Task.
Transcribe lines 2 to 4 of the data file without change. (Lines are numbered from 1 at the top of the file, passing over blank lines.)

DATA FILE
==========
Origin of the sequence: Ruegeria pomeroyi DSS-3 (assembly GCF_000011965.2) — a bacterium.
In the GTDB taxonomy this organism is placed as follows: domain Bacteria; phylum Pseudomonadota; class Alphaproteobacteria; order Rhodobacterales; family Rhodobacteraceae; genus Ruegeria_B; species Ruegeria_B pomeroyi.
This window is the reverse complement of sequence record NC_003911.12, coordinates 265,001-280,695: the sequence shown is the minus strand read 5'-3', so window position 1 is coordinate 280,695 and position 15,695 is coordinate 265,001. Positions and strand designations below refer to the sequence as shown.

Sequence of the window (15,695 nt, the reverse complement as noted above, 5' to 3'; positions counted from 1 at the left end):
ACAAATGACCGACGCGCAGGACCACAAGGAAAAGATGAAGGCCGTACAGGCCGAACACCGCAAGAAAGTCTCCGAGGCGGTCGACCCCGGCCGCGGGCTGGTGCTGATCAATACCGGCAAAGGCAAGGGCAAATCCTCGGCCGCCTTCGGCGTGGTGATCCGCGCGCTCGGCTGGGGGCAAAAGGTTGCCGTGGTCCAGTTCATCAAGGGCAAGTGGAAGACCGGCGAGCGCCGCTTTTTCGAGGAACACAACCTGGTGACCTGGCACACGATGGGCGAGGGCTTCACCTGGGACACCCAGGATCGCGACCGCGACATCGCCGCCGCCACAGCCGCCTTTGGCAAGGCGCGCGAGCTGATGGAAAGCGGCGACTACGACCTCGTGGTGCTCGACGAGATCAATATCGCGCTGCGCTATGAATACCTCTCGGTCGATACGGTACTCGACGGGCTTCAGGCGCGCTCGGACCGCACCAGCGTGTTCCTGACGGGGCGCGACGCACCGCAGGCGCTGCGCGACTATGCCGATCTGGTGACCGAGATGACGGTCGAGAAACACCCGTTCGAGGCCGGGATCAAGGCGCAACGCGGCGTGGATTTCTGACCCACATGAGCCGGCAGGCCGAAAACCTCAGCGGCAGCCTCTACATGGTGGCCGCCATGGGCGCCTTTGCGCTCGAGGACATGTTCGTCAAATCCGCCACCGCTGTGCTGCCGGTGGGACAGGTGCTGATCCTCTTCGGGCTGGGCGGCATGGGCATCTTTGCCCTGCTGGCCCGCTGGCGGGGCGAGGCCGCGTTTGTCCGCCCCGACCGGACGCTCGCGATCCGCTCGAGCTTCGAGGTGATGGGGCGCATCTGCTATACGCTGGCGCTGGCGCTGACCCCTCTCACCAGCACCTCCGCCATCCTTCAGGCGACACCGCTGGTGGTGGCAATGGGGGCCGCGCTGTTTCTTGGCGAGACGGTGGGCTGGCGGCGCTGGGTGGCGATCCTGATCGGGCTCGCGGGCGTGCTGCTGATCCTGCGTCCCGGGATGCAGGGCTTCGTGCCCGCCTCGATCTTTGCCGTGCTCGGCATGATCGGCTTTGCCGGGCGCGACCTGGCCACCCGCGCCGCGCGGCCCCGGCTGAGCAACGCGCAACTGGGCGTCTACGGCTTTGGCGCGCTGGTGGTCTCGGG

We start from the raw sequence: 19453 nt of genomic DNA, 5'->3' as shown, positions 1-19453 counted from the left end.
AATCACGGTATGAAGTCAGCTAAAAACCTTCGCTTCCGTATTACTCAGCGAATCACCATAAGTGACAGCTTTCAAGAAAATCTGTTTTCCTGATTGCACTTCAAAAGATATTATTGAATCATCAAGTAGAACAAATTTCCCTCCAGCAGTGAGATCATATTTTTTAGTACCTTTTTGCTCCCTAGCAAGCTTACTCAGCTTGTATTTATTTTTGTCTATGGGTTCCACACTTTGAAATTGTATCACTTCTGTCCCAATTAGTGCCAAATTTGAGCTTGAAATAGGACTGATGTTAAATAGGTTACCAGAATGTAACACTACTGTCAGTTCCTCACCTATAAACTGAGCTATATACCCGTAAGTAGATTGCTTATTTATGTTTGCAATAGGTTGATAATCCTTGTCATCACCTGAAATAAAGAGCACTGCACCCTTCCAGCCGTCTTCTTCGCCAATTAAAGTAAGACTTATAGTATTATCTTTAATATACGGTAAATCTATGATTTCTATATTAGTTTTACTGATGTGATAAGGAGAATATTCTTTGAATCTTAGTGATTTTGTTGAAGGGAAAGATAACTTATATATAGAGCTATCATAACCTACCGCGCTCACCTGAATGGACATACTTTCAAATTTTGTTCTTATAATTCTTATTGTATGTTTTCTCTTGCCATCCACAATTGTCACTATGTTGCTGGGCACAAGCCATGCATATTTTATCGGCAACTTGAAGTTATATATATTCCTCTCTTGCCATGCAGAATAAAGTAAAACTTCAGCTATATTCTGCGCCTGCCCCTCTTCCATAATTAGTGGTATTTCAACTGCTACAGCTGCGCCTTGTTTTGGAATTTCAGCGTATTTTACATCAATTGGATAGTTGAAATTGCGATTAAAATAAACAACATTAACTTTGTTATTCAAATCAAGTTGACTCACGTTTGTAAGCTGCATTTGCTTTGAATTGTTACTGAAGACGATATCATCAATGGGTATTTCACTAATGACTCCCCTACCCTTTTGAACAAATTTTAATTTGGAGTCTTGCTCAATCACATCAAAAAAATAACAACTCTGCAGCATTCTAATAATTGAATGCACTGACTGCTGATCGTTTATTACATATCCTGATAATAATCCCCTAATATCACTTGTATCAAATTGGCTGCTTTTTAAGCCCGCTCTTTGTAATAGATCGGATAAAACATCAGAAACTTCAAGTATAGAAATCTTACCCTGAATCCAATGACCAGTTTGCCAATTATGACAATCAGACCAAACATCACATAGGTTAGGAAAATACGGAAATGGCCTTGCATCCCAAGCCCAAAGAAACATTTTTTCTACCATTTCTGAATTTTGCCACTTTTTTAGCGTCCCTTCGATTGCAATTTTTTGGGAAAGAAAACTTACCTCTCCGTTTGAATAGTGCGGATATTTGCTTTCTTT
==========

In the GTDB taxonomy this organism is placed as follows: domain Bacteria; phylum Pseudomonadota; class Alphaproteobacteria; order Rhodobacterales; family Rhodobacteraceae; genus Ruegeria_B; species Ruegeria_B pomeroyi.
This window is the reverse complement of sequence record NC_003911.12, coordinates 265,001-280,695: the sequence shown is the minus strand read 5'-3', so window position 1 is coordinate 280,695 and position 15,695 is coordinate 265,001. Positions and strand designations below refer to the sequence as shown.

Sequence of the window (15,695 nt, the reverse complement as noted above, 5' to 3'; positions counted from 1 at the left end):